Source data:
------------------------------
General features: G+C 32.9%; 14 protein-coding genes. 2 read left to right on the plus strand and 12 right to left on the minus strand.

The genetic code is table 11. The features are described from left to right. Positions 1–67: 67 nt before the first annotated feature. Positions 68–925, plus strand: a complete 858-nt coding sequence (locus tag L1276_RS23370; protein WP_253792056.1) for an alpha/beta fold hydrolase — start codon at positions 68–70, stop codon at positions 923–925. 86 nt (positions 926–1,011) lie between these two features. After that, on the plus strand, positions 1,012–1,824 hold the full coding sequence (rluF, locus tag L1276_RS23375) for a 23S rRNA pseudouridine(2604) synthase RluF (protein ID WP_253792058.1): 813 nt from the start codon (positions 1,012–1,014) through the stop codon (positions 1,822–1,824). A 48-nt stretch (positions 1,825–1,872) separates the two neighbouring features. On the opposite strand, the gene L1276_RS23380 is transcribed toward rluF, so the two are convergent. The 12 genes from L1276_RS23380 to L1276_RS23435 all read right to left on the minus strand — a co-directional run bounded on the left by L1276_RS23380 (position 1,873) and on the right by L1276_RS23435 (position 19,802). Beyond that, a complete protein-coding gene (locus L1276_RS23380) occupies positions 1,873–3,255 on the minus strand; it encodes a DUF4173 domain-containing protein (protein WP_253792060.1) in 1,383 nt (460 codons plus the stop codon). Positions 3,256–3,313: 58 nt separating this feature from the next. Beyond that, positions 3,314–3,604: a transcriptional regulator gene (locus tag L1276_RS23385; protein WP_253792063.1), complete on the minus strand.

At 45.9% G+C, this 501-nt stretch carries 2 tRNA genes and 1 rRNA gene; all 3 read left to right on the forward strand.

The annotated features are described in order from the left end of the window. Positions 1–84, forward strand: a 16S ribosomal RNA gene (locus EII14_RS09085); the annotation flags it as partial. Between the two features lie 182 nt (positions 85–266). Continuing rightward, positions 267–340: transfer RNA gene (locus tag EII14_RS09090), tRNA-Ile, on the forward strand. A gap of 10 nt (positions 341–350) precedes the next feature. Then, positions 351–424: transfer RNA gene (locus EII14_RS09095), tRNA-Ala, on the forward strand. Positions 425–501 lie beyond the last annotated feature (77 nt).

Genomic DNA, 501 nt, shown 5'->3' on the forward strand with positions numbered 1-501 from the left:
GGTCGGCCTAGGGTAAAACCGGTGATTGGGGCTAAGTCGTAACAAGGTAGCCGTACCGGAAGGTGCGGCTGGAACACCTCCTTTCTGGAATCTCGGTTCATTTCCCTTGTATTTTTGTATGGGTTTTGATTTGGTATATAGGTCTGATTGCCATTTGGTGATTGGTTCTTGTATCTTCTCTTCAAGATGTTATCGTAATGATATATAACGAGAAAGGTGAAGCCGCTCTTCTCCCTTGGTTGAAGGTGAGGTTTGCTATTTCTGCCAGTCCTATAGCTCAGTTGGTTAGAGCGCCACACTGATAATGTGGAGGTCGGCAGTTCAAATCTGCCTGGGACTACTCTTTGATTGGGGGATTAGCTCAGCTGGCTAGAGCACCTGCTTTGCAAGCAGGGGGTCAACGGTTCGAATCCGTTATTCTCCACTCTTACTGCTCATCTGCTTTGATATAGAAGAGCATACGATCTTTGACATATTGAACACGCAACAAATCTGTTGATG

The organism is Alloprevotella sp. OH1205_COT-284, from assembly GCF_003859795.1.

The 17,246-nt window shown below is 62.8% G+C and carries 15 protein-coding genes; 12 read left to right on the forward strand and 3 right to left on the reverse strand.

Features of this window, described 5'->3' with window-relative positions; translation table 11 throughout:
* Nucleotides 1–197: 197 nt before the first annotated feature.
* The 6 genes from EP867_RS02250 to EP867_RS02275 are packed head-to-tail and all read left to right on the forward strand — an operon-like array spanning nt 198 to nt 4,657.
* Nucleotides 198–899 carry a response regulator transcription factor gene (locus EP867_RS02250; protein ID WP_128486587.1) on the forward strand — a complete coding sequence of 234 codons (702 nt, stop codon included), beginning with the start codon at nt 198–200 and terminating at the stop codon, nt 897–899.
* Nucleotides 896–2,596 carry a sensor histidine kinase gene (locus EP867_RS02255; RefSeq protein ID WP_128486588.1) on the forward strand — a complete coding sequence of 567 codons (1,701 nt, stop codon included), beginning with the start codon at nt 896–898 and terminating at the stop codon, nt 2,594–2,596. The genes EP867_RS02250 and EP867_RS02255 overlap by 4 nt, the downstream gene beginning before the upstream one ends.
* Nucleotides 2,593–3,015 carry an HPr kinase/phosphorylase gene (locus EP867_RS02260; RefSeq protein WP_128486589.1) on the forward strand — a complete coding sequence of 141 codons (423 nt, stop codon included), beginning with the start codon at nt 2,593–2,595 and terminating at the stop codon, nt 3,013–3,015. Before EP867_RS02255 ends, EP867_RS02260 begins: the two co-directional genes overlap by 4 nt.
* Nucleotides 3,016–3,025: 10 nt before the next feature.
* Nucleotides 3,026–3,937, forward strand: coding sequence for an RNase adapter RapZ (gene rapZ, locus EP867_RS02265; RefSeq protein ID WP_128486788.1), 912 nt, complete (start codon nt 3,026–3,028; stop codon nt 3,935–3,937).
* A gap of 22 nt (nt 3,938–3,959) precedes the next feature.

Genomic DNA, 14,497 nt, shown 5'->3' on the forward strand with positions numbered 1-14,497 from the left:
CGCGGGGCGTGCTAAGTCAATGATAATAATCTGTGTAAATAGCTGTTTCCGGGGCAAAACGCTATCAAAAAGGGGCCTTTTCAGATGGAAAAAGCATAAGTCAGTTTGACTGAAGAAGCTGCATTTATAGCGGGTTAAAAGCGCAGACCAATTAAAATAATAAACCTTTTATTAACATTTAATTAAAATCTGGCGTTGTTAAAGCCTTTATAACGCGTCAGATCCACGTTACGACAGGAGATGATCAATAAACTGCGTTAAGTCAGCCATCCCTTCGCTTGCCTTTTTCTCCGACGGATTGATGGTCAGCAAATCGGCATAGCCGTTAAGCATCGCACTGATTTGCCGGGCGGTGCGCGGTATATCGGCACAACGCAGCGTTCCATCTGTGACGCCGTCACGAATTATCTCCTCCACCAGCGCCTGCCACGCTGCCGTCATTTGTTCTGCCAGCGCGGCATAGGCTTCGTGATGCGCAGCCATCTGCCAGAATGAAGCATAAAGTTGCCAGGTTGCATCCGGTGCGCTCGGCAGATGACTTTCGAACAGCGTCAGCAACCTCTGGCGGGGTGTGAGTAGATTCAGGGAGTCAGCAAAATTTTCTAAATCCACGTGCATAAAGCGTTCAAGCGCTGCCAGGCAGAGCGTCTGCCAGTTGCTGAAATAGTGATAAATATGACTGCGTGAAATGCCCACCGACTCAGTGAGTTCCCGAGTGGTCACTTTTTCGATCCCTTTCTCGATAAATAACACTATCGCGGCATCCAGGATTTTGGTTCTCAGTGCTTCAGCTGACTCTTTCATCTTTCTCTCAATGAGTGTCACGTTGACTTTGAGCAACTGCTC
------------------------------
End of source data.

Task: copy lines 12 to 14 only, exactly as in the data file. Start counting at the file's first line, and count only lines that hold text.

* Nucleotides 198–899 carry a response regulator transcription factor gene (locus EP867_RS02250; protein ID WP_128486587.1) on the forward strand — a complete coding sequence of 234 codons (702 nt, stop codon included), beginning with the start codon at nt 198–200 and terminating at the stop codon, nt 897–899.
* Nucleotides 896–2,596 carry a sensor histidine kinase gene (locus EP867_RS02255; RefSeq protein ID WP_128486588.1) on the forward strand — a complete coding sequence of 567 codons (1,701 nt, stop codon included), beginning with the start codon at nt 896–898 and terminating at the stop codon, nt 2,594–2,596. The genes EP867_RS02250 and EP867_RS02255 overlap by 4 nt, the downstream gene beginning before the upstream one ends.
* Nucleotides 2,593–3,015 carry an HPr kinase/phosphorylase gene (locus EP867_RS02260; RefSeq protein WP_128486589.1) on the forward strand — a complete coding sequence of 141 codons (423 nt, stop codon included), beginning with the start codon at nt 2,593–2,595 and terminating at the stop codon, nt 3,013–3,015. Before EP867_RS02255 ends, EP867_RS02260 begins: the two co-directional genes overlap by 4 nt.